Read More
Book thumbnail image

The 4/20 update

By Mitch Earleywine
A lot has changed this year in cannabis prohibition. Science and policy march on. Legendary legalization laws in Colorado and Washington have generated astounding news coverage. Maryland is the latest state to change policies. A look at these states can reveal a lot about the research on relevant topics, too.

Read More
Book thumbnail image

The continuing threat of nuclear weapons

By Barry S. Levy and Victor W. Sidel
Out of sight. Out of mind. Nine countries, mainly the United States and Russia, possess 17,000 nuclear weapons, many of which are hundreds of times more powerful than the atomic bombs dropped over Hiroshima and Nagasaki almost 70 years ago.

Read More
Book thumbnail image

A conversation with Craig Panner, Associate Editorial Director of Medicine Books

Few fields develop as rapidly as medicine, with new breakthroughs in research, tools, and techniques happening everyday. This presents an interesting challenge for many medical publishers — trying to get the latest information to students, practitioners, and researchers as quickly and accurately as possible. So we are delighted to present a Q&A with Associate Editorial Director of Medicine Books, Craig Panner.

Read More
Book thumbnail image

Breastfeeding and infant sleep

By David Haig
A woman who gives birth to six children each with a 75% chance of survival has the same expected number of surviving offspring as a woman who gives birth to five children each with a 90% chance of survival. In both cases, 4.5 offspring are expected to survive.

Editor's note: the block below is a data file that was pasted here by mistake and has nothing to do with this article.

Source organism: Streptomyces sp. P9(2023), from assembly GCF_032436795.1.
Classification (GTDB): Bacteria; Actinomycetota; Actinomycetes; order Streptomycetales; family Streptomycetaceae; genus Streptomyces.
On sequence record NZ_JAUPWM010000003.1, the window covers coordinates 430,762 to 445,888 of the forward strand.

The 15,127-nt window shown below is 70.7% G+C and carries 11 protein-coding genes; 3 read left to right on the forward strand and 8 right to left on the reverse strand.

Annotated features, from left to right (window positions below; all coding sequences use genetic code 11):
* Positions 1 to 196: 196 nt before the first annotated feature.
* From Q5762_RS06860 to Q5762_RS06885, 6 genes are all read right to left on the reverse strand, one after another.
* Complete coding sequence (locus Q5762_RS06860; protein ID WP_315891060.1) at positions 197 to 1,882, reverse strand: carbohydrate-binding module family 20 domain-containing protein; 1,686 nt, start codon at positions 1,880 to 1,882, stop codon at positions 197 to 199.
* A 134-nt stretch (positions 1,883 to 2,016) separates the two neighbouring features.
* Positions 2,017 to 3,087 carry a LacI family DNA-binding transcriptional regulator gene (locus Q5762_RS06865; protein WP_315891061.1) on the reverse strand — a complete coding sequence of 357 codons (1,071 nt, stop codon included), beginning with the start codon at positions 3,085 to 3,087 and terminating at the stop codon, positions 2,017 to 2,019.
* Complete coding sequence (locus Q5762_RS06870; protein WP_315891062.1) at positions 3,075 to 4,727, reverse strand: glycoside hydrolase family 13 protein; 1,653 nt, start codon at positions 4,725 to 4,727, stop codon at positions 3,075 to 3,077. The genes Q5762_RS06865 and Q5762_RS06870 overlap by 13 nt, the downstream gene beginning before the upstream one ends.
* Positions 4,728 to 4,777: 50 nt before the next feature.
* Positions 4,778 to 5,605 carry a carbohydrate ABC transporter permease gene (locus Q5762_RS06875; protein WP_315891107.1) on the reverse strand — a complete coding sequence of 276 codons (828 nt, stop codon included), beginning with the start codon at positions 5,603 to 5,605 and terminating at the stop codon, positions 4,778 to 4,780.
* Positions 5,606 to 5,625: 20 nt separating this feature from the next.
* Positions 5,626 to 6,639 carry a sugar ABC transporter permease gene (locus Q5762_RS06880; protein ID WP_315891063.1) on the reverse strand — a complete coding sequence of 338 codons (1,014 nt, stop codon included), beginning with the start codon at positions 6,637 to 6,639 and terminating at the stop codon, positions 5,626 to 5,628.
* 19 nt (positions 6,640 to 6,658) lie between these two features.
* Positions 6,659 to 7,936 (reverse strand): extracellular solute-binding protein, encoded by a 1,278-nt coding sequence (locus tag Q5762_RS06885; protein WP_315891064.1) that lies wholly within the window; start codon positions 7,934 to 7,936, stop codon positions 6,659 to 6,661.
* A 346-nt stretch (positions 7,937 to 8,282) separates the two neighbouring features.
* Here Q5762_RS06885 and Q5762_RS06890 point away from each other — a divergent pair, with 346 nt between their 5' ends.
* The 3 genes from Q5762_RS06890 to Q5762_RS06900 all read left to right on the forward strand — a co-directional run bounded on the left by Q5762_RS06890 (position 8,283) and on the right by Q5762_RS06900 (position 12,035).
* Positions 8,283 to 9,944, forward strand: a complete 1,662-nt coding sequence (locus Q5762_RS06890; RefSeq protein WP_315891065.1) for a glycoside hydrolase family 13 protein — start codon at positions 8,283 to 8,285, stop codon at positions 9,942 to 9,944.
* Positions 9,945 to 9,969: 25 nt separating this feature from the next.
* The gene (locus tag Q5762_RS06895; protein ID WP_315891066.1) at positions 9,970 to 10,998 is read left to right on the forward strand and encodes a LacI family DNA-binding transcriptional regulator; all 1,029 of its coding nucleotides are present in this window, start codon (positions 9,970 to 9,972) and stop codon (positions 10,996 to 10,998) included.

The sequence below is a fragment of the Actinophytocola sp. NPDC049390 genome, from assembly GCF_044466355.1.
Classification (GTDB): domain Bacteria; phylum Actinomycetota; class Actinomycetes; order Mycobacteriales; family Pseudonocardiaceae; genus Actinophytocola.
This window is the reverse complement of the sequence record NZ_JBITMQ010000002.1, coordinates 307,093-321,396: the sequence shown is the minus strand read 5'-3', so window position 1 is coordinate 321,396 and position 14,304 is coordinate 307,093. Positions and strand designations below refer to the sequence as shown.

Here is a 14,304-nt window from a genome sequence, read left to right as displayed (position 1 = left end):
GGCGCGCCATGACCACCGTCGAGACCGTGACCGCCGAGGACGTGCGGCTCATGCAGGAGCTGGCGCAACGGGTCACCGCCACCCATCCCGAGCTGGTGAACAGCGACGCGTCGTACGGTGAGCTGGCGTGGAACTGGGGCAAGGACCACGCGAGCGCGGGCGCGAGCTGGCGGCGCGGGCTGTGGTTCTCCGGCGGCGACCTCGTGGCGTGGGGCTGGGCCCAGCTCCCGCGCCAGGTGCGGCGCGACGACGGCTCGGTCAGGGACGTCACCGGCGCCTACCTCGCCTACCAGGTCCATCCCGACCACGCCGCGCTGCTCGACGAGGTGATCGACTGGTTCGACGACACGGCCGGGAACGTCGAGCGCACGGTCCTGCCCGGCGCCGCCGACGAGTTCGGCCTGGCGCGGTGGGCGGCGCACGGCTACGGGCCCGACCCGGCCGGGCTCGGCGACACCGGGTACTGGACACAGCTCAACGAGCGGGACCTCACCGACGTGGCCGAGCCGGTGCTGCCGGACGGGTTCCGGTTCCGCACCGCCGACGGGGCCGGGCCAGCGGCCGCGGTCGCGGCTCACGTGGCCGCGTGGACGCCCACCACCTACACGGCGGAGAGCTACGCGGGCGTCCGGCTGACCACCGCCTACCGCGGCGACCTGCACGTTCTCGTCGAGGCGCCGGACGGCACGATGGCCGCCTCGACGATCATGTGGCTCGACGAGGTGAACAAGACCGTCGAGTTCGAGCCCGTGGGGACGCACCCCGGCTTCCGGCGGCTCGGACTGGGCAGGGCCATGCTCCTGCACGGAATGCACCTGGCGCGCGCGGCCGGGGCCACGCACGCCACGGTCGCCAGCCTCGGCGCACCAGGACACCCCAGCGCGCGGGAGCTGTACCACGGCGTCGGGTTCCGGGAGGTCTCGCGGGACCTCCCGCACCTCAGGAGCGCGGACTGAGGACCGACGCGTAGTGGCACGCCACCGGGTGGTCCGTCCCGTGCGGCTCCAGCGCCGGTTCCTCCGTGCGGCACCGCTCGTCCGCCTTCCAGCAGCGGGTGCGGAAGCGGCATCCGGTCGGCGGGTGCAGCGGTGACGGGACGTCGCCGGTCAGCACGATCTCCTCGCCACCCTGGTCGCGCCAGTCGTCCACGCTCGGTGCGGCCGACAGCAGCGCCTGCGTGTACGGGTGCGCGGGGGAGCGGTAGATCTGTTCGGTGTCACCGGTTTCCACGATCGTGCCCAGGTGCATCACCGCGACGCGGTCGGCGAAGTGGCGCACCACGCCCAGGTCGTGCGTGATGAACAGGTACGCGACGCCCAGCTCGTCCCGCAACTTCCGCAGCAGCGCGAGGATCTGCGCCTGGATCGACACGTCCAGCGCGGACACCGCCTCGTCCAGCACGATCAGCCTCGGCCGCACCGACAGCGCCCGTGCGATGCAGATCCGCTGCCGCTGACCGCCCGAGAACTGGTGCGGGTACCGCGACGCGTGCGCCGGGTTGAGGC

Read More
Book thumbnail image

What is clinical reasoning?

By Lloyd A. Wells
It is easy to delineate what clinical decision making is not; it is not evidence-based medicine, it is not critical thinking, it is not eminence-based medicine, it is not one of many other of its many attributes, and it stands alone, with many contributions from all these fields. It is far more difficult to characterize what clinical reasoning is and very difficult to define.

Read More
Book thumbnail image

A conversation with Alberto Gallace

From Facebook’s purchase of Oculus VR Inc. to the latest medical developments, technology is driving new explorations of the perception, reality, and neuroscience. How do we perceive reality through the sense of touch? Alberto Gallace is a researcher in touch and multisensory integration at the University of Milano-Bicocca, Italy, and co-author of In touch with the future: The sense of touch from cognitive neuroscience to virtual reality. We spoke to him about touch, personal boundaries and being human.

Read More
Book thumbnail image

Persecution in medicine

By Arpan Banerjee
Recently I had the good fortune to see an excellent production of Bertolt Brecht’s play The Life of Galileo at the Birmingham Repertory Theatre. Brecht has a tenuous connection with the medical profession: he registered in 1917 to attend a medical course in Munich and found himself drafted into the army, serving in a military VD clinic for a short while before the end of the war.

Read More